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Alliegallie's Message:

I hope it's not too late for you. I haven't logged onto this website in a couple of days. I found out today Monday February 25 that I need to resign if I do not want to get a letter of non reelect. My district told me that if I resign, I can put my last day of work effective May 30. that is the last day of school for us. I've been advised by several people, that it is better to resign than to get non-reelected. My dilema until today has been how much notice do I give? In my opinion, find out if your district will accept a resignation effective at the end of the school year. That way, it will look better to your next employer if you resigned at the end of the year. It's better to resign at the end of the year and not get a non-reelect. According to my district, the non-reelect will not go on my record, an therefore, I will not have to check yes on the application when that question is asked. I hope this helps and it's not too late. It's kinda nice knowing that there are other people in the same situation as I am. The only differences between us is that you have been teaching for 5 years. I am a probationary employee with two years under my belt and already I have another non-reelect from last year. I wised up and am resigning my position this year rather than getting another non-reelect.

Good Luck to you!

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Discussion Review (newest messages first)
shebish2U 07-27-2010 12:37 PM

Hey Gee Whiz - I think you're friend is right. I had a similar scenario to yours, got a poor evaluation and a NR in the same meeting. I spoke to our Union Attorney and she told me NOT to resign. That this whole thing is all about budget and has nothing to do with competence. It takes years of experience to get teaching down and esp. classroom management. Unemployment can be gotten even with resignation, but it just takes a little longer. My attorney felt that my principle was probably directed to give me a NR>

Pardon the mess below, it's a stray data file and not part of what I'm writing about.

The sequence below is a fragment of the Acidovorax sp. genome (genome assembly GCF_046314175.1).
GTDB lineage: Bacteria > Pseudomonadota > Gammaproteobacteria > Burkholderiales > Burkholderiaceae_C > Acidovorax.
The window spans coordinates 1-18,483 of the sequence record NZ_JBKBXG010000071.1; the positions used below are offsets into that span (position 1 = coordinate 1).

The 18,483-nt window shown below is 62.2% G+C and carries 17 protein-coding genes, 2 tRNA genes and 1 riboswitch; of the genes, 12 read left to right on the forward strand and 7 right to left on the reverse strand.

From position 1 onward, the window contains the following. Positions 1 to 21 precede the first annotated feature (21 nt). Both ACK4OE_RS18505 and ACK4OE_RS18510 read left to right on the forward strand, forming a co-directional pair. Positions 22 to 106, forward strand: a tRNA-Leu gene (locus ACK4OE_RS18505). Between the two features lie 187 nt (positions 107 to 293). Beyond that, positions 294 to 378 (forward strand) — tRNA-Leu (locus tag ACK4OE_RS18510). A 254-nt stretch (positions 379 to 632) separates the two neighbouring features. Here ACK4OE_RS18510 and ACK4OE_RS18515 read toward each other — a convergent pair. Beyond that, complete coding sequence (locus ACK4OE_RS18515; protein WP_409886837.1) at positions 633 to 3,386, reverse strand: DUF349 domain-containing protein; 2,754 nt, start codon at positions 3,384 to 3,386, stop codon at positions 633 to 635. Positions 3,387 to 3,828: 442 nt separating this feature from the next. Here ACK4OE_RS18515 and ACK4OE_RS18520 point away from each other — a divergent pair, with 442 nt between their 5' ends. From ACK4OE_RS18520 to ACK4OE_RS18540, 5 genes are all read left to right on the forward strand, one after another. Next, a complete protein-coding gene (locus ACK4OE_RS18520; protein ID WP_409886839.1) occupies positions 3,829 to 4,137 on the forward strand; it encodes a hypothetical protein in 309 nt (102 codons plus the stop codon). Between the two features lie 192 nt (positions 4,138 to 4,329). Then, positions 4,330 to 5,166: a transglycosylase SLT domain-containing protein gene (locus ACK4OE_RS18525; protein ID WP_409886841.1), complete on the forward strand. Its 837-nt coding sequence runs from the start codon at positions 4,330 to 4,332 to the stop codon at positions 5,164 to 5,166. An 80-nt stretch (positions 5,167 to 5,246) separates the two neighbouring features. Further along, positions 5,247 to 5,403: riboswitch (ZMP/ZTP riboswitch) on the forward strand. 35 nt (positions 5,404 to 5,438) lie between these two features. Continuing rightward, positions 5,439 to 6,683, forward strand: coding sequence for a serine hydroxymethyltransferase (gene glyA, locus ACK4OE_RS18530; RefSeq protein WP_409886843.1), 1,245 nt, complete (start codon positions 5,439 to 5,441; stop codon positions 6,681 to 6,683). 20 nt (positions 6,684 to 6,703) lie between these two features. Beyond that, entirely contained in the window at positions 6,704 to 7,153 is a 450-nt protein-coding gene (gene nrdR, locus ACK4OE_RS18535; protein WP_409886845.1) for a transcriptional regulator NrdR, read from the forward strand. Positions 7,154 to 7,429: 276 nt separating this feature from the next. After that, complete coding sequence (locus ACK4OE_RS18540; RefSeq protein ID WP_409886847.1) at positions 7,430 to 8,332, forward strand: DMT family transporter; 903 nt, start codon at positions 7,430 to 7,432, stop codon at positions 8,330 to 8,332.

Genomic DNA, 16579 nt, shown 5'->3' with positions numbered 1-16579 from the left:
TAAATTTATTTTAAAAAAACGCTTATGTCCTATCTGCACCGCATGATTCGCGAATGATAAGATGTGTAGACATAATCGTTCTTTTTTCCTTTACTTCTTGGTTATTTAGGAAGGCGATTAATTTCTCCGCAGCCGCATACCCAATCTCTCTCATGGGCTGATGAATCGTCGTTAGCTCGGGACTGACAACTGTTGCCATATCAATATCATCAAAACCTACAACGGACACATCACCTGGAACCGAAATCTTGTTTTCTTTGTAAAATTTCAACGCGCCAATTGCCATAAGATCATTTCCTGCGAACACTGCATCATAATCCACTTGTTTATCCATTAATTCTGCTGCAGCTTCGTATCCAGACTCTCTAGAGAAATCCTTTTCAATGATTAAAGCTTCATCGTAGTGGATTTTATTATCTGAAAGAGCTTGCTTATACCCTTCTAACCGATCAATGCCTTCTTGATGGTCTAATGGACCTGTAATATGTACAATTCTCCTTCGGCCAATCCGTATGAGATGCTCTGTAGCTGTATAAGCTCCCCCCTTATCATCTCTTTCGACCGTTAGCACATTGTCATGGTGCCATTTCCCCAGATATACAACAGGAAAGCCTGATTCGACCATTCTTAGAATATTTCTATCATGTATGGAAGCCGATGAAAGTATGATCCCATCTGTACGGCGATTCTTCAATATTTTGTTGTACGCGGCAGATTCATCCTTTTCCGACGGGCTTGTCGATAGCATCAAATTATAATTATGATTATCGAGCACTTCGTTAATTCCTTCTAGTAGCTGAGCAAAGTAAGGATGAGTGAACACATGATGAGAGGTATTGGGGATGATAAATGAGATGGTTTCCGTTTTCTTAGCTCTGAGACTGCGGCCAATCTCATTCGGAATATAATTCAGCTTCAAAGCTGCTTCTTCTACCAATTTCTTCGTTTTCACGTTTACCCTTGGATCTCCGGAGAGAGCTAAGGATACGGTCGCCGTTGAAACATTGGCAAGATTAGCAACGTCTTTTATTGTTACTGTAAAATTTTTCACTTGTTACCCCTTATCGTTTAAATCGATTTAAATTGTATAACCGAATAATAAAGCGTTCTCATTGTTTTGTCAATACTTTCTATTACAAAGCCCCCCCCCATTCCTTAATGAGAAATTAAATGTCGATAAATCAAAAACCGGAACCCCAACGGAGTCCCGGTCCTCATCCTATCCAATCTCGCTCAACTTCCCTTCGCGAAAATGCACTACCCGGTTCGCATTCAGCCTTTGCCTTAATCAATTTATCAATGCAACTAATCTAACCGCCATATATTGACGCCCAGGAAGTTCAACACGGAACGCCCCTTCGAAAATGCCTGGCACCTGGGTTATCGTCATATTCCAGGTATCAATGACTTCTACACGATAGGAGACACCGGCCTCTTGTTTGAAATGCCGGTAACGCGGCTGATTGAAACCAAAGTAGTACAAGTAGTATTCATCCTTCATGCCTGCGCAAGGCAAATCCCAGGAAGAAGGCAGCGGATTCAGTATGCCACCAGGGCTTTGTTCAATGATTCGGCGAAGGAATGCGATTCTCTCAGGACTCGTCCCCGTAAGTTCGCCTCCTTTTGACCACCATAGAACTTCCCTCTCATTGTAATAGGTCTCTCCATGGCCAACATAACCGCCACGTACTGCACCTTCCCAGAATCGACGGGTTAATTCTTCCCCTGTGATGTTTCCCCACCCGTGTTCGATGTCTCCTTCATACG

I had a temporary contract, after LT subbing for several months in my 2nd year of teaching. They did not have to give me a reason, but they chose to give me an evaluation after a week and a half of informal observations and walk thrus on my part. I thought she was trying to help me with classroom management. But in essence she used the process against me to say she had done everything she could to help me. I should have had a clue when she handed me a classroom management book and in front of a veteran teacher said the words, "here, read this, I've done everything I can to help you". My problems were no worse than any other teacher teaching 6th grade for the first time. The attorney also said to say on applications that my contract was not renewed. I'm looking at teaching overseas, tutoring and possibly going back to school. Times are tough right now, but it comes in cycles and we will come out of this. Things will get better.....and let's hope soon...